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Posted: Friday, February 1, 2013 12:26 am | Updated: 10:53 pm, Wed Feb 20, 2013.

Amid recent school shootings and raised gun awareness, the University of Montana has no plans to change its official gun policy. But the school is taking steps toward assuring safety on campus.

Last semester, all registered firearms were moved out of the residence halls and into the Office of Public Safety gunroom in the Physical Plant building. This semester, the administration will try to practice new emergency training techniques, testing group response to emergencies. 

These exercises allow faculty members to practice emergency scenarios and work through necessary steps and decisions. A large-scale exercise would involve the campus and Missoula community, but often take many resources and up to a year of planning. 

So far, there have only been preliminary discussions and no official plans have been made. 

“We always need to be prepared,” said Christine Fiore, co-chair of the Crisis Intervention and Referral Team. “We need to always evaluate whether what we have in mind is a good plan, if it needs to be changed, who needs to be added and what practices need to be modified.” 

According to Director of Residence Life Sandra Schoonover, the push to move all firearms into the gunroom last semester was spurred by a desire to keep students safe.  The main desks in residence halls are often staffed by students who have little to no gun experience and wouldn’t know the difference between a loaded and unloaded gun, Schoonover said.

“It was really just taking a look at the fact that we want to be able to accommodate students, so how can we do that in the safest way possible for everyone involved?” Schoonover said.

When the move happened, there were about 70 firearms locked up in the residence halls, Schoonover said.  That was in the fall, during the peak of hunting season.  Now there are only about 20.

In August 2011, a UM student was injured on campus in an accidental shooting. Chief of University Police Gary Taylor said the administration already planned to move all firearms out of the residence halls before the accident happened.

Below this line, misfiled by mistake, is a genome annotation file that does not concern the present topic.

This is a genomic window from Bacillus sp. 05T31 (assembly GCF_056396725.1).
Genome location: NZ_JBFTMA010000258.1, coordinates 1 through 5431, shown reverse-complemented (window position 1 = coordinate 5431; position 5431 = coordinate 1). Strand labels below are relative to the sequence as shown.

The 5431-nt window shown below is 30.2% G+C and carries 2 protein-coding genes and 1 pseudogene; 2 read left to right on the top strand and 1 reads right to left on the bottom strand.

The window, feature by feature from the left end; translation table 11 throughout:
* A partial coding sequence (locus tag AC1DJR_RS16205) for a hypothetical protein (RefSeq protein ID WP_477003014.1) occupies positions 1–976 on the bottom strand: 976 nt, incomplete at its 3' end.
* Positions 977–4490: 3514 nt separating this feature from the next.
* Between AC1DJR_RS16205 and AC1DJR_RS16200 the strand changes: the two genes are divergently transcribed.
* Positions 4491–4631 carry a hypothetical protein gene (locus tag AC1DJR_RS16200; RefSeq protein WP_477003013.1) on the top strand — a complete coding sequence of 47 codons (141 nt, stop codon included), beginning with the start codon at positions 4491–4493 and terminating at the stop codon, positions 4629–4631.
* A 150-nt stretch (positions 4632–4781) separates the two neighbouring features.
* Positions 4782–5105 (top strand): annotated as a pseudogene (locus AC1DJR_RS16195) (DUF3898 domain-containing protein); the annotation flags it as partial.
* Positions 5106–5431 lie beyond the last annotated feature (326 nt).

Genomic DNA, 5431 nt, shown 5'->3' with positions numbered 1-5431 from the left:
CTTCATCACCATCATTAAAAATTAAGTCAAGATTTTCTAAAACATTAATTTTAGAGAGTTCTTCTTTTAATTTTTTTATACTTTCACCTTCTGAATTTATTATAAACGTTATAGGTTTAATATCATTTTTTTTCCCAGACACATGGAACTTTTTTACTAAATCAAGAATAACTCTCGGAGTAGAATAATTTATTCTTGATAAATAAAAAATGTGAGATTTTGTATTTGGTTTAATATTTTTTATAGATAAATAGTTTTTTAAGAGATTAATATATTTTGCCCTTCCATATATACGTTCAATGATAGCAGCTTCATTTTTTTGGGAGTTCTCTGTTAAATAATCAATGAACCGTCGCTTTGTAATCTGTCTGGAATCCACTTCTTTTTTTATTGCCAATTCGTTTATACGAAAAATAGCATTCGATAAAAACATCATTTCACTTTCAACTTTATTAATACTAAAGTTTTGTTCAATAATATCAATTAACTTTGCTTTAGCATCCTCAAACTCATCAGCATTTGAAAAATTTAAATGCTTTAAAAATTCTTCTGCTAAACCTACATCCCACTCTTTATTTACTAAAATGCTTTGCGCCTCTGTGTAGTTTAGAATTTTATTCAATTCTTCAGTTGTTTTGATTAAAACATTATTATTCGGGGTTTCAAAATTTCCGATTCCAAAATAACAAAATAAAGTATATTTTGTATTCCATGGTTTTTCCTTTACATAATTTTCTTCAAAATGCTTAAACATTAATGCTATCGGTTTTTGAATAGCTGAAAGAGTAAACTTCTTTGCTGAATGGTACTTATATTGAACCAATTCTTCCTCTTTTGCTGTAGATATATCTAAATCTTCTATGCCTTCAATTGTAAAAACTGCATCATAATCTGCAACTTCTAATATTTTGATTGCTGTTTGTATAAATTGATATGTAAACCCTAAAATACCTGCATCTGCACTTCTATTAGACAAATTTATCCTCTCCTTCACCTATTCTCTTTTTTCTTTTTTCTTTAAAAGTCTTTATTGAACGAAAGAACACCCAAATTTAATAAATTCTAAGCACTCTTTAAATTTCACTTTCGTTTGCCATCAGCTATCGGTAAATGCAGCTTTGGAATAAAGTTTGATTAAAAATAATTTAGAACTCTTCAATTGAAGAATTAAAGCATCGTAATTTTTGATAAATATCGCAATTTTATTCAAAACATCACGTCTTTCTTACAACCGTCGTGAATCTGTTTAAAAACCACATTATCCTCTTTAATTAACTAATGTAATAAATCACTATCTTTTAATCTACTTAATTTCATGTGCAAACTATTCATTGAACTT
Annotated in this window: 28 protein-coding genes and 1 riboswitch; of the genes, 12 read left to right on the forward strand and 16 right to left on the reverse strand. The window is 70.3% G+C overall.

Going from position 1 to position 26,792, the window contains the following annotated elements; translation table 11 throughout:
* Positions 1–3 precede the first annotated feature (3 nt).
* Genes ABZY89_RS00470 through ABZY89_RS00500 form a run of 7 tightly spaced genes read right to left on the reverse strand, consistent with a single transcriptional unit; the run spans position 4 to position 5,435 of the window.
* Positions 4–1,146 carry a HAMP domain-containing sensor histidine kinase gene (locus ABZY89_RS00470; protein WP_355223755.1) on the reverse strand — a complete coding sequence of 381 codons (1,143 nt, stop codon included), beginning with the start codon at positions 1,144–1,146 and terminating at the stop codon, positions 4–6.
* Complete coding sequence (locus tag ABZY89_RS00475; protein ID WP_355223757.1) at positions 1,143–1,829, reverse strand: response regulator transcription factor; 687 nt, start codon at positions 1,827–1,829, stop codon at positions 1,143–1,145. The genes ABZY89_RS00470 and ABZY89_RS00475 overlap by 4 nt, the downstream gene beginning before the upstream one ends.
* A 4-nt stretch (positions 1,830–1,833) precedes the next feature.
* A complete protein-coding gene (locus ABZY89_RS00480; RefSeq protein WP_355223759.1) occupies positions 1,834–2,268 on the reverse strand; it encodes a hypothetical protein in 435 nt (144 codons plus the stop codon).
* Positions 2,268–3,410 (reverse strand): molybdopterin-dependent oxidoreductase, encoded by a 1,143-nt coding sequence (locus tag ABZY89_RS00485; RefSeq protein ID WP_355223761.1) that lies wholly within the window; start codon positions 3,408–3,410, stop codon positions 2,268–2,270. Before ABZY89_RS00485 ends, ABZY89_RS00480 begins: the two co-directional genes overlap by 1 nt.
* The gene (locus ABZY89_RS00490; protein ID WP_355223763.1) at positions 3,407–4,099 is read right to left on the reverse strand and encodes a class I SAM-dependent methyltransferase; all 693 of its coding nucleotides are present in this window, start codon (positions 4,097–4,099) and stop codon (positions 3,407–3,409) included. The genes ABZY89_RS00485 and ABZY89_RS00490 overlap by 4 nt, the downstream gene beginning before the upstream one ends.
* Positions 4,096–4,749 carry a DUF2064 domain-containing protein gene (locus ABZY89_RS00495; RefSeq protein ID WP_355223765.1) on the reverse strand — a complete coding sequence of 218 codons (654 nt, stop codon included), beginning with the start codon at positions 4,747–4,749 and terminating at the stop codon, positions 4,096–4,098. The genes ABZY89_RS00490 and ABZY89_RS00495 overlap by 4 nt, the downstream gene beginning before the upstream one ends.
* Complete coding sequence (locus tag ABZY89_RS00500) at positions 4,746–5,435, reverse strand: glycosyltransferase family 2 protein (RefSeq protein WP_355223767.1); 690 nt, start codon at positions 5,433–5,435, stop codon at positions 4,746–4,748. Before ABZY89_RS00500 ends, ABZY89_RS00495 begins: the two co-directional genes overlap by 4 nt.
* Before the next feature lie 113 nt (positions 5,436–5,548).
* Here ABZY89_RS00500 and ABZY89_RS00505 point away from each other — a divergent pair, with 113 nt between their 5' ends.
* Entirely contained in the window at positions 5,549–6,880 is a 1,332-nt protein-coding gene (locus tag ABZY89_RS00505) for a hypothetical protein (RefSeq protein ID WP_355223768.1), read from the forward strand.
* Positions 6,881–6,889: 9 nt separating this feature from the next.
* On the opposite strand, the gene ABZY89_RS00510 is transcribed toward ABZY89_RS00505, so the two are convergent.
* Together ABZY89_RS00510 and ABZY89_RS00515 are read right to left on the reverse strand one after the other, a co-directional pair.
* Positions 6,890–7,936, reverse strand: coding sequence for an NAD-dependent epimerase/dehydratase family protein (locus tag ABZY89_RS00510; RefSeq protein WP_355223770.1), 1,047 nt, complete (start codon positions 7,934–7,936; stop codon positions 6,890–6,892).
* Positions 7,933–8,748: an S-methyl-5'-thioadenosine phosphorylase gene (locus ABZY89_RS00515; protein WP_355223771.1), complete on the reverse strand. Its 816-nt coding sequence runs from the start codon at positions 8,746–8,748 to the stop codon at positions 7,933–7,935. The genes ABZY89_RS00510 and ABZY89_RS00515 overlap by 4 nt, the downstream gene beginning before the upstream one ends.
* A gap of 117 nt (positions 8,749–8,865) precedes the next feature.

There is no limit to the number of guns a student can register on campus.  Students can check out their firearms at any time, but must present a photo ID.  The Office of Public Safety is open 24/7 for students taking out and bringing back their firearms.

Taylor said students aren’t required to keep their guns locked up on campus, but the gunroom in the plant is the safest option for students with firearms.

“We just don’t want them stored in dorms or cars so they’re not easily accessible to someone we don’t want using them,” Taylor said. 

In July 2012, a man shot and killed 12 people and wounded 58 others at a movie theater in Aurora, Colo.  This December, a man shot and killed 20 children and six adults at Sandy Hook Elementary School in Newtown, Conn. The mass shootings have reignited the national gun debate regarding gun control.

Rhondie Voorhees, Dean of Students and member of the Crisis Intervention and Response Team, said these recent shootings have prompted dialog and awareness within CIRT and the university as a whole.  

“There are a lot of lessons that can be learned from situations like that,” Voorhees said. “The best tool is to be proactive and aware of what’s going on.”

Fiore said UM is working with the City of Missoula to make sure the University’s emergency plans are effective. Administrators also attend trainings to make sure everyone is clear on their rolls in case of an emergency of any kind.

“We certainly talk about the shootings in response to how our plan is set to address this situation,” Fiore said. “But our preparedness needs to encompass all kinds of emergencies and disasters and a shooting is only one.”

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